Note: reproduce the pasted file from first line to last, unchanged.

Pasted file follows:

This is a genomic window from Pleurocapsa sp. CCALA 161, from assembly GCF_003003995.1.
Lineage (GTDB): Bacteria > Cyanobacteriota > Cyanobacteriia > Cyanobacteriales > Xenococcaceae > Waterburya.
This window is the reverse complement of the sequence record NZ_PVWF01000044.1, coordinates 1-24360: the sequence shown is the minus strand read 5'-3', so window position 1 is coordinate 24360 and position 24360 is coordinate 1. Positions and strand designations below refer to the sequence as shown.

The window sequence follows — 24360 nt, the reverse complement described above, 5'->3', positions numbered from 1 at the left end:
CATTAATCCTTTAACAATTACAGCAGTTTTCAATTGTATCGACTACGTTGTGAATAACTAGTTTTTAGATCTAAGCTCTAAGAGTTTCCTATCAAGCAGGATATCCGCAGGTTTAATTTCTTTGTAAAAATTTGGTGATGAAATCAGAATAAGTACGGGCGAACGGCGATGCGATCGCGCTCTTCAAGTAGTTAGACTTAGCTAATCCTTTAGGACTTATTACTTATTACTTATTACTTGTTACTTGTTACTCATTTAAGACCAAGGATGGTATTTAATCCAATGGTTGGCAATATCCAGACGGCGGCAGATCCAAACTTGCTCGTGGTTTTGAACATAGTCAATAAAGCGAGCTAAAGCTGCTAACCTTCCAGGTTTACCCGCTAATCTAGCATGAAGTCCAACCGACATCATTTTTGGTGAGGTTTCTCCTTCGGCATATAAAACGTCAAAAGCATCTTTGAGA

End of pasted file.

This is a genomic window from Pleurocapsa sp. CCALA 161, from assembly GCF_003003995.1.
Lineage (GTDB): Bacteria > Cyanobacteriota > Cyanobacteriia > Cyanobacteriales > Xenococcaceae > Waterburya.
This window is the reverse complement of the sequence record NZ_PVWF01000044.1, coordinates 1-24360: the sequence shown is the minus strand read 5'-3', so window position 1 is coordinate 24360 and position 24360 is coordinate 1. Positions and strand designations below refer to the sequence as shown.

The window sequence follows — 24360 nt, the reverse complement described above, 5'->3', positions numbered from 1 at the left end:
CATTAATCCTTTAACAATTACAGCAGTTTTCAATTGTATCGACTACGTTGTGAATAACTAGTTTTTAGATCTAAGCTCTAAGAGTTTCCTATCAAGCAGGATATCCGCAGGTTTAATTTCTTTGTAAAAATTTGGTGATGAAATCAGAATAAGTACGGGCGAACGGCGATGCGATCGCGCTCTTCAAGTAGTTAGACTTAGCTAATCCTTTAGGACTTATTACTTATTACTTATTACTTGTTACTTGTTACTCATTTAAGACCAAGGATGGTATTTAATCCAATGGTTGGCAATATCCAGACGGCGGCAGATCCAAACTTGCTCGTGGTTTTGAACATAGTCAATAAAGCGAGCTAAAGCTGCTAACCTTCCAGGTTTACCCGCTAATCTAGCATGAAGTCCAACCGACATCATTTTTGGTGAGGTTTCTCCTTCGGCATATAAAACGTCAAAAGCATCTTTGAGA